From the time the Roman Empire collapsed in the fifth century, until the Norman Conquest of 1066, civilization fell apart in Britain, and the country endured an era of chaos and warfare known as the Dark Ages.  Few written records have survived from this time; consequently, the fifth century, when Arthur and Merlin are said to have lived, is an historical period steeped in mystery.  The records that do survive only provide a rough outline of events, and most contemporary figures went completely unrecorded.  Although, like Arthur, Merlin is mentioned in a few surviving Dark Age manuscripts, he is only referenced in passing.  The first author to provide any actual detail concerning Merlin’s life was the Welsh cleric Geoffrey of Monmouth who wrote in the 1130s.  In his History of the British Kings Geoffrey introduces Merlin by saying that he first proved himself as a youth when a British king named Vortigern chose him as a sacrifice.  According to Geoffrey, Vortigern was building a fort on a mountain in North Wales to protect his kingdom from the invading Anglo-Saxons, but each time the fort was close to completion the foundations mysteriously collapsed.  Vortigern’s advisors suggest that to put things right a boy must be sacrificed, and victim they pick is the young Merlin.  However, just as Merlin is about to die, he tells the king that the problems are being caused by two dragons that dwell in a pool, in a cave below the fort’s foundations.  When the pool is discovered and the dragons released, Vortigern is so impressed by Merlin’s mystic knowledge that he makes him his chief advisor and offers him the new fort as his own.   Although this story is obviously an imaginative legend, a Dark Age manuscript records a similar story which reveals an historical figure behind the Merlin myth.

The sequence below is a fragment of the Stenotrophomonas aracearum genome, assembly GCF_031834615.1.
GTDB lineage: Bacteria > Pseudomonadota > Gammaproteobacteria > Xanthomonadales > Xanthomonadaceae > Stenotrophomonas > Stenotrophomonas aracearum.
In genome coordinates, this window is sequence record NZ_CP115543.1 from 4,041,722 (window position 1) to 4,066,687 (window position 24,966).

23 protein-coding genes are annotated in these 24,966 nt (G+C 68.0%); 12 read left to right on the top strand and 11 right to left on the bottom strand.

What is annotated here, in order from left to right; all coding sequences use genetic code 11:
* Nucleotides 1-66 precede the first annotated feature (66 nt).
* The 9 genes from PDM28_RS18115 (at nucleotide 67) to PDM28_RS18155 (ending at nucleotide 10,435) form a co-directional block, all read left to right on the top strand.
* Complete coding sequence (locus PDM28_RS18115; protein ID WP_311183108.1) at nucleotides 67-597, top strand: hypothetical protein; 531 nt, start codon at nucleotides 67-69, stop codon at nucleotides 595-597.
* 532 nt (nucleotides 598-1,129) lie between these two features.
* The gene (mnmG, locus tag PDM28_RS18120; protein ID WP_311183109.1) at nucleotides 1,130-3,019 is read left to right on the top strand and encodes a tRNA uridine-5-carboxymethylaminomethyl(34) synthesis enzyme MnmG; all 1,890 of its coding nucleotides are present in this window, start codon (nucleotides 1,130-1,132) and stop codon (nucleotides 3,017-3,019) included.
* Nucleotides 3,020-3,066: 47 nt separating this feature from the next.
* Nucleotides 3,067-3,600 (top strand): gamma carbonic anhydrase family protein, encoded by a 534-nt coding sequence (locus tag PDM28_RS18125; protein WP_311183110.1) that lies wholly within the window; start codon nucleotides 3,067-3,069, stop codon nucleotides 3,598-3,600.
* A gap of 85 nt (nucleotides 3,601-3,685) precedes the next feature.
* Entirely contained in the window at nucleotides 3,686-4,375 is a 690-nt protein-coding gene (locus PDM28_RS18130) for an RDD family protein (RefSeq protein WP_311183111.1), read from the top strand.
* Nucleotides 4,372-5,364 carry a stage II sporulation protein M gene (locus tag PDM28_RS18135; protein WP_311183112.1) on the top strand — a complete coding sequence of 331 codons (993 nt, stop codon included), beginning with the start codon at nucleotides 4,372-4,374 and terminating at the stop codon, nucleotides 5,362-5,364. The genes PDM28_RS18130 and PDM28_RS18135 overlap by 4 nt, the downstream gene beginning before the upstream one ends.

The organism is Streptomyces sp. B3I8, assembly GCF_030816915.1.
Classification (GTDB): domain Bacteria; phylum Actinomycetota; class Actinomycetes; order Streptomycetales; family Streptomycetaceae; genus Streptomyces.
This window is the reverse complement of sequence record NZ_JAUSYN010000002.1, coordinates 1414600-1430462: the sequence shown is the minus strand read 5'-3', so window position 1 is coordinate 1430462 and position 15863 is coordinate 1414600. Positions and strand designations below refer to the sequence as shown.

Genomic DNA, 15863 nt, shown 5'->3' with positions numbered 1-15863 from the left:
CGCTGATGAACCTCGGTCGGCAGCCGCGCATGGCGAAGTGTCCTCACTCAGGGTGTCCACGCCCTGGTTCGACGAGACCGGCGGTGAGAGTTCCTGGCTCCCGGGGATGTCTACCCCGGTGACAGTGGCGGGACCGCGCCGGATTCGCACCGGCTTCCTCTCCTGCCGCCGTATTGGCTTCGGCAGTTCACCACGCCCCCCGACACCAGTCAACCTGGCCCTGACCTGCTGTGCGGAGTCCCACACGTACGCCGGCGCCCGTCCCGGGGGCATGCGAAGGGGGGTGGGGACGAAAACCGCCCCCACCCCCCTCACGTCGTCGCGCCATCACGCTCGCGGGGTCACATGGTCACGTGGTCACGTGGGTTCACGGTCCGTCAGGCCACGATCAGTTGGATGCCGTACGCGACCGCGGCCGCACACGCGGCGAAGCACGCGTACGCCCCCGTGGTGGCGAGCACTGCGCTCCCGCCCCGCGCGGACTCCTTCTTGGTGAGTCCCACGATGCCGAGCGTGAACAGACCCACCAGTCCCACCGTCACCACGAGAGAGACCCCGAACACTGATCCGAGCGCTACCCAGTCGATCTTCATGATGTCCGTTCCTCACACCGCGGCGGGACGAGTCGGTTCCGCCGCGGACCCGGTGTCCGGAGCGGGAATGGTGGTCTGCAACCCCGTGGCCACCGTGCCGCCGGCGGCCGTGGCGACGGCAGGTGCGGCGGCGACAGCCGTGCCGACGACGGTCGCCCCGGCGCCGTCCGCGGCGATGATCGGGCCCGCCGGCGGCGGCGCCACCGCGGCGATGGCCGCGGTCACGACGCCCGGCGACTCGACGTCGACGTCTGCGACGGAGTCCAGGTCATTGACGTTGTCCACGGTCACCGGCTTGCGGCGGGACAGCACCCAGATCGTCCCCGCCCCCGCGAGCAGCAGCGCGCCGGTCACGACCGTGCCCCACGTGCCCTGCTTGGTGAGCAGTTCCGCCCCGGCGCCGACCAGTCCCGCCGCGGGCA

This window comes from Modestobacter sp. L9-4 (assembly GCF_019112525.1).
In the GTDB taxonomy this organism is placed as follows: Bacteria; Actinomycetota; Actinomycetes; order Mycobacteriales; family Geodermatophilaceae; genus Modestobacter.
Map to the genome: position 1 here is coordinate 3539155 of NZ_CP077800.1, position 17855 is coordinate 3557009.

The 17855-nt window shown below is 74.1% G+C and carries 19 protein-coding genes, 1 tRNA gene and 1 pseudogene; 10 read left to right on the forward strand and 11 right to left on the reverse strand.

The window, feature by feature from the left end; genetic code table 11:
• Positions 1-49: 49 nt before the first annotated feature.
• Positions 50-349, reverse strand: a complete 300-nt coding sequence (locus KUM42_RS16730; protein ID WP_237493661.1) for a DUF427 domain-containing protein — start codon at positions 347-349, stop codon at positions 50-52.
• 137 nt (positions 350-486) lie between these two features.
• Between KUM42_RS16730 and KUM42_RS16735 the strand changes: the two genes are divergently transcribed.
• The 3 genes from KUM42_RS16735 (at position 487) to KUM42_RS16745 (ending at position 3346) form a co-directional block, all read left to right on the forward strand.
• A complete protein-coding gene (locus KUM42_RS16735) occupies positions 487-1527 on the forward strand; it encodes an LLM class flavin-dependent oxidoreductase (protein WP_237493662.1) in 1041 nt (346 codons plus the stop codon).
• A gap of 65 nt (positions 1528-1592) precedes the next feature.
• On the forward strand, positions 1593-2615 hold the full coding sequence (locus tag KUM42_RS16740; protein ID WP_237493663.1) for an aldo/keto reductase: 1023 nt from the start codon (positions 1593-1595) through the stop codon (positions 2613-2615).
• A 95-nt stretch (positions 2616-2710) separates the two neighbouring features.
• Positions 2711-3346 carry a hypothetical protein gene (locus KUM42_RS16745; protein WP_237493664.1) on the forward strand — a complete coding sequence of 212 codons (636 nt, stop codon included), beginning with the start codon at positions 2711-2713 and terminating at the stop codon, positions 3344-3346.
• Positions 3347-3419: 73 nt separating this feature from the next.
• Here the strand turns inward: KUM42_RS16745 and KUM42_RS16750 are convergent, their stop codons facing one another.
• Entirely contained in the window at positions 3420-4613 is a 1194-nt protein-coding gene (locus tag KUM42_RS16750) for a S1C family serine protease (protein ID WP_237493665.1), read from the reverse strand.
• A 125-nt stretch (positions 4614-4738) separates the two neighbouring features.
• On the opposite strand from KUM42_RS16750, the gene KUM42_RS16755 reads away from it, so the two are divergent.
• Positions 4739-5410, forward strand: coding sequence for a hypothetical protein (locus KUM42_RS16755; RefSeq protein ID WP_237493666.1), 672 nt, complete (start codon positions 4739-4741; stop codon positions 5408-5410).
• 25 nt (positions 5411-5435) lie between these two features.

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Steve Roach – Dream Body

Steve Roach is one of my favorite artists. He’s creatively prolific, and everything he does is impeccable. Check this out and enjoy.

via Wikipedia

Steve Roachis an American composer and performer of ambient, electronic music and tribal-ambient music, whose recordings are also classified in the genres of space, drone, and New Age. Roach is recognized as one of the “leading innovators of contemporary electronic music.”

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The Next Civil Rights Issue: Why Women Aren’t Welcome on the Internet

"The Troll King and the Princess"

“The Troll King and the Princess” (Photo credit: Wikipedia) (PD)

The internet can be a damn caustic place, especially for women. From disgusting comments, to threats, stalking and more.

via Pacific Standard

I was 12 hours into a summer vacation in Palm Springs when my phone hummed to life, buzzing twice next to me in the dark of my hotel room. I squinted at the screen. It was 5:30 a.m., and a friend was texting me from the opposite coast. “Amanda, this twitter account. Freaking out over here,” she wrote. “There is a twitter account that seems to have been set up for the purpose of making death threats to you.”